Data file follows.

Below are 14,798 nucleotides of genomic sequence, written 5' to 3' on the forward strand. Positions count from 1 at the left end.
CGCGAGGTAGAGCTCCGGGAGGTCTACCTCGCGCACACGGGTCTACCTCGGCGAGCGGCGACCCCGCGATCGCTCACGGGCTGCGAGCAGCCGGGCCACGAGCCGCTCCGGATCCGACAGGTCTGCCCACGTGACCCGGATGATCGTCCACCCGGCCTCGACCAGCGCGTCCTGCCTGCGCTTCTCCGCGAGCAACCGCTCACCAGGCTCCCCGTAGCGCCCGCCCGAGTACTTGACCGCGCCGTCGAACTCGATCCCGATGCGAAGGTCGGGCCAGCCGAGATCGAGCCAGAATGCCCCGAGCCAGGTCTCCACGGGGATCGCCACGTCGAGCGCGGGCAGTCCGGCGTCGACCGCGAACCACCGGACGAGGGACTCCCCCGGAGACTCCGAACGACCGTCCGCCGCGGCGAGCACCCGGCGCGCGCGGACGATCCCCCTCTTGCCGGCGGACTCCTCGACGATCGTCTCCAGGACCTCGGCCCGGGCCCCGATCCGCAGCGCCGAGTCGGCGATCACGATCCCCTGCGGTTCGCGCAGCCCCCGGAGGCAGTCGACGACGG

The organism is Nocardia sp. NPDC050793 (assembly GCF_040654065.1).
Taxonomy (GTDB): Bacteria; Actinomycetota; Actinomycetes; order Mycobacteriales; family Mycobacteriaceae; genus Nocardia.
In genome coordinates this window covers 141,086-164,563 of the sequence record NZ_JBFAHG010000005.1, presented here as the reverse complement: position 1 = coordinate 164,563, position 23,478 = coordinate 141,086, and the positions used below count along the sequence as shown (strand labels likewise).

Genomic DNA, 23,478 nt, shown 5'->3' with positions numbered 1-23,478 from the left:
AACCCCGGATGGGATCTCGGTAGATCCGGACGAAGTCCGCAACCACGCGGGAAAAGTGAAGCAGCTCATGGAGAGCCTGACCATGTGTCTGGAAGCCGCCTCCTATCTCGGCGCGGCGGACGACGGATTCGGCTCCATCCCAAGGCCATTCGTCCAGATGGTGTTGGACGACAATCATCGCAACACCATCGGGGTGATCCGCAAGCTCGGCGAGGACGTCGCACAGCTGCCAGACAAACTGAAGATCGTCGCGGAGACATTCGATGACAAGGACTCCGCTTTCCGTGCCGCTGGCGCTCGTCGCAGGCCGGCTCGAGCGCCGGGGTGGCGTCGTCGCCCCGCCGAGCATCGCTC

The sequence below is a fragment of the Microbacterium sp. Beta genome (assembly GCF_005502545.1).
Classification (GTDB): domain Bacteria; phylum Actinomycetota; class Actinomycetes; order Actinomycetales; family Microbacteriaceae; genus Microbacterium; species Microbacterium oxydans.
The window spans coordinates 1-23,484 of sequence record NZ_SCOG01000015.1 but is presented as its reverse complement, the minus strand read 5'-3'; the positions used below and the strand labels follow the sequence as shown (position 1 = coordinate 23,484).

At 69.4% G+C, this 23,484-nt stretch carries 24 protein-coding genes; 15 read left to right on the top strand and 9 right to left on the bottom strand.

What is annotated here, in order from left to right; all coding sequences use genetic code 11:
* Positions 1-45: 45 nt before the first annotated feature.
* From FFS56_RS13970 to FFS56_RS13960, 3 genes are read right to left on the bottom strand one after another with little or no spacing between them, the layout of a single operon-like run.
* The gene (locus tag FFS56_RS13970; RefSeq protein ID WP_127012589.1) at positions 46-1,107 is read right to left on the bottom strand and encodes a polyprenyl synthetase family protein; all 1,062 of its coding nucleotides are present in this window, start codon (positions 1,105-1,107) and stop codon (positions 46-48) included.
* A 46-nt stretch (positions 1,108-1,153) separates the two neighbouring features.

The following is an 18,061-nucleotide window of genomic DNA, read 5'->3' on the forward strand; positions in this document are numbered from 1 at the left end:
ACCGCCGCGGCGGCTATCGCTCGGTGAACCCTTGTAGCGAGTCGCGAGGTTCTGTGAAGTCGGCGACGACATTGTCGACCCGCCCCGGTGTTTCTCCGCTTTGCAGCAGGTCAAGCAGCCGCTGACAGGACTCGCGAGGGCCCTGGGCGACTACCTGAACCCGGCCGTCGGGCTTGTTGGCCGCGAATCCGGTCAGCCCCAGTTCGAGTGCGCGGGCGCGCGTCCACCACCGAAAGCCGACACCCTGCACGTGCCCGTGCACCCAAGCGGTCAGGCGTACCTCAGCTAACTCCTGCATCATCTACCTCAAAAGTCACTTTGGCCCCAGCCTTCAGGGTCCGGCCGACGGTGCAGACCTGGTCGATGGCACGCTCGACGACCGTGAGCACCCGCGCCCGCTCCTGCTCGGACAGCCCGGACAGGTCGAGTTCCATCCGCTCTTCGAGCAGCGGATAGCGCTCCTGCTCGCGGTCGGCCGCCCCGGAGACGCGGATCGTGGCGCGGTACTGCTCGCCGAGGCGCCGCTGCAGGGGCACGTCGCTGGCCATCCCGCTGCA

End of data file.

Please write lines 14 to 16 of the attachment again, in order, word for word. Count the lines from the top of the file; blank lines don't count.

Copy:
* From FFS56_RS13970 to FFS56_RS13960, 3 genes are read right to left on the bottom strand one after another with little or no spacing between them, the layout of a single operon-like run.
* The gene (locus tag FFS56_RS13970; RefSeq protein ID WP_127012589.1) at positions 46-1,107 is read right to left on the bottom strand and encodes a polyprenyl synthetase family protein; all 1,062 of its coding nucleotides are present in this window, start codon (positions 1,105-1,107) and stop codon (positions 46-48) included.
* A 46-nt stretch (positions 1,108-1,153) separates the two neighbouring features.